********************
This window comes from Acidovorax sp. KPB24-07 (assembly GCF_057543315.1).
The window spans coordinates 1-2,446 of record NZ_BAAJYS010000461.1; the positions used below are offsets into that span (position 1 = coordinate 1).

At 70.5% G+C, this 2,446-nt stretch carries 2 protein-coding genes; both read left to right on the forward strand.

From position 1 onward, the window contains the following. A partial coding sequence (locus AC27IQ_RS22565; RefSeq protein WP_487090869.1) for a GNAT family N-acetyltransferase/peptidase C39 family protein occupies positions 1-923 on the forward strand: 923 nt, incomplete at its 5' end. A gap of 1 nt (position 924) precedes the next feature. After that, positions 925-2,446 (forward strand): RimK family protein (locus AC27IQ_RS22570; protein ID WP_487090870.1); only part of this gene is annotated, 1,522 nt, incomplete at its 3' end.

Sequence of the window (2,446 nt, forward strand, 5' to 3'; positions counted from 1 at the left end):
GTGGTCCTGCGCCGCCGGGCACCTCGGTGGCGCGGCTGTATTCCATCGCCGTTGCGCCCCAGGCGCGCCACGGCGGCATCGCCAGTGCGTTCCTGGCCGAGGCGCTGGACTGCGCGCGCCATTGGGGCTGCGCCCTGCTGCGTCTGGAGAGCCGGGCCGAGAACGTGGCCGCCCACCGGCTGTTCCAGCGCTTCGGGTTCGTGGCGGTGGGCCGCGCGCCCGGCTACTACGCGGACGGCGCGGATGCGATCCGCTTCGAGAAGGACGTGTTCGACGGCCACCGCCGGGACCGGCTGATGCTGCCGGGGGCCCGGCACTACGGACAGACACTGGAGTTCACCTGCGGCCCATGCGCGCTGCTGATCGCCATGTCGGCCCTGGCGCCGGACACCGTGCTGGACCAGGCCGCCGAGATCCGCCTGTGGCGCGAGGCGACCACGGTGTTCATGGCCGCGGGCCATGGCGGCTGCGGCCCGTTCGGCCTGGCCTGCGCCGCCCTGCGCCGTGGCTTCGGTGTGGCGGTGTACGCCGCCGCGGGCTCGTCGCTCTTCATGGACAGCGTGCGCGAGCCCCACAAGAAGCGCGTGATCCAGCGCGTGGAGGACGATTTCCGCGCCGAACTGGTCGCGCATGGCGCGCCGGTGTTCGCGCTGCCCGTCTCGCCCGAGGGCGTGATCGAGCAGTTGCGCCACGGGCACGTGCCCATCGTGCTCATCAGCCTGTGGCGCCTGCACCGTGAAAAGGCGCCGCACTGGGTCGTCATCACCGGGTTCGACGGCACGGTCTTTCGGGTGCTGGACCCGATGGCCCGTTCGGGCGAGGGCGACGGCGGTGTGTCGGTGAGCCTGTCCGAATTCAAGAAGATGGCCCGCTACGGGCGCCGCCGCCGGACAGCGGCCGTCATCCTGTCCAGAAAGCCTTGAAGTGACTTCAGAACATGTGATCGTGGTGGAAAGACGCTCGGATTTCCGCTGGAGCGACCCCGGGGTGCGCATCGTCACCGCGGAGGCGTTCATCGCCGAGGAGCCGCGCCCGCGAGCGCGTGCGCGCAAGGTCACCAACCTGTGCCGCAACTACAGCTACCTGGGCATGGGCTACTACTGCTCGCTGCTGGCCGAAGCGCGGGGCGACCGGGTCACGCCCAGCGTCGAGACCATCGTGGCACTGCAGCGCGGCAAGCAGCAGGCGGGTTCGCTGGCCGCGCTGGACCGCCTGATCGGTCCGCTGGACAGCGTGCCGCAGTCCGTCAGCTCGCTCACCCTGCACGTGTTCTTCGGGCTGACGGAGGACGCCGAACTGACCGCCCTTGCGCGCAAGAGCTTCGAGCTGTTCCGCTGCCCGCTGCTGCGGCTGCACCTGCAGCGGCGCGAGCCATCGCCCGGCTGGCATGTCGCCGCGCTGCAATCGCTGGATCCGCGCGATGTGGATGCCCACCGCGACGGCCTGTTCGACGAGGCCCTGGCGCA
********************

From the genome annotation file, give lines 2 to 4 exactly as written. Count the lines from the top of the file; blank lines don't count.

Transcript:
The window spans coordinates 1-2,446 of record NZ_BAAJYS010000461.1; the positions used below are offsets into that span (position 1 = coordinate 1).

At 70.5% G+C, this 2,446-nt stretch carries 2 protein-coding genes; both read left to right on the forward strand.

From position 1 onward, the window contains the following. A partial coding sequence (locus AC27IQ_RS22565; RefSeq protein WP_487090869.1) for a GNAT family N-acetyltransferase/peptidase C39 family protein occupies positions 1-923 on the forward strand: 923 nt, incomplete at its 5' end. A gap of 1 nt (position 924) precedes the next feature. After that, positions 925-2,446 (forward strand): RimK family protein (locus AC27IQ_RS22570; protein ID WP_487090870.1); only part of this gene is annotated, 1,522 nt, incomplete at its 3' end.